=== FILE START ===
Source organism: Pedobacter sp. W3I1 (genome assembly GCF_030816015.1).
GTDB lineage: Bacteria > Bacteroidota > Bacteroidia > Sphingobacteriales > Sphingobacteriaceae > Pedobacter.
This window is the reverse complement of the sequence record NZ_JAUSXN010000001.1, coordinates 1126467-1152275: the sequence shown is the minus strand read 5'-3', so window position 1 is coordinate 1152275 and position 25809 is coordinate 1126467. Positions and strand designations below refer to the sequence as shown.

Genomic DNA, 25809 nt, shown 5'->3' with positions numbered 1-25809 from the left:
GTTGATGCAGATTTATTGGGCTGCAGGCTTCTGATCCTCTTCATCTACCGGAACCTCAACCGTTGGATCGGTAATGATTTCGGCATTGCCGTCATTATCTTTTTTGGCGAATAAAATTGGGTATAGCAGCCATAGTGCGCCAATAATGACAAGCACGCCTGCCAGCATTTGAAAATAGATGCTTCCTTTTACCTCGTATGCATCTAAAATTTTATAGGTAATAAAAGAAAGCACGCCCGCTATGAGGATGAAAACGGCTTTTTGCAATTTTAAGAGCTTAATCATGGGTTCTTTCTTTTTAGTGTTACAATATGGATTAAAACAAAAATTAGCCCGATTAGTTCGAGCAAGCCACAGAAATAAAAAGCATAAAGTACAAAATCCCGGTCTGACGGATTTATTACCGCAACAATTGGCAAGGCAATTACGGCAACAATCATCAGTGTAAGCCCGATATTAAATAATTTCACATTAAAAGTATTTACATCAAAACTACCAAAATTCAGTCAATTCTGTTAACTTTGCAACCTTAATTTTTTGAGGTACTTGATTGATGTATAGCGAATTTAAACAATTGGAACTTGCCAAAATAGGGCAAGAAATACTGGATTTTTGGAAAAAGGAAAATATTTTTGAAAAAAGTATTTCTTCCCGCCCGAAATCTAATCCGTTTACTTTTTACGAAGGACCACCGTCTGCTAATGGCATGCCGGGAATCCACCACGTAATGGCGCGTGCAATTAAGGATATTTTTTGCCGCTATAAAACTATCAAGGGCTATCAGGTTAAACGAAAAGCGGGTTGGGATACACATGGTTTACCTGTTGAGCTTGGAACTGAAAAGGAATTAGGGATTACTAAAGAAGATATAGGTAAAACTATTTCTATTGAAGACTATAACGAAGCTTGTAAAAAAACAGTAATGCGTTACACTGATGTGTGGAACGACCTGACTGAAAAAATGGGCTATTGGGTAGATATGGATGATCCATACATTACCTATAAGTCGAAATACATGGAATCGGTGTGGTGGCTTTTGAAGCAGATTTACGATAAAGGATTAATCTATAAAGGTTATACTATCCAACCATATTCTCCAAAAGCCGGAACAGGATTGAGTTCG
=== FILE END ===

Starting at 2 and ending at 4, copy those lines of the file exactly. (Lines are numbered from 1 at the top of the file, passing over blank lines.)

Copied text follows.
GTDB lineage: Bacteria > Bacteroidota > Bacteroidia > Sphingobacteriales > Sphingobacteriaceae > Pedobacter.
This window is the reverse complement of the sequence record NZ_JAUSXN010000001.1, coordinates 1126467-1152275: the sequence shown is the minus strand read 5'-3', so window position 1 is coordinate 1152275 and position 25809 is coordinate 1126467. Positions and strand designations below refer to the sequence as shown.

Genomic DNA, 25809 nt, shown 5'->3' with positions numbered 1-25809 from the left: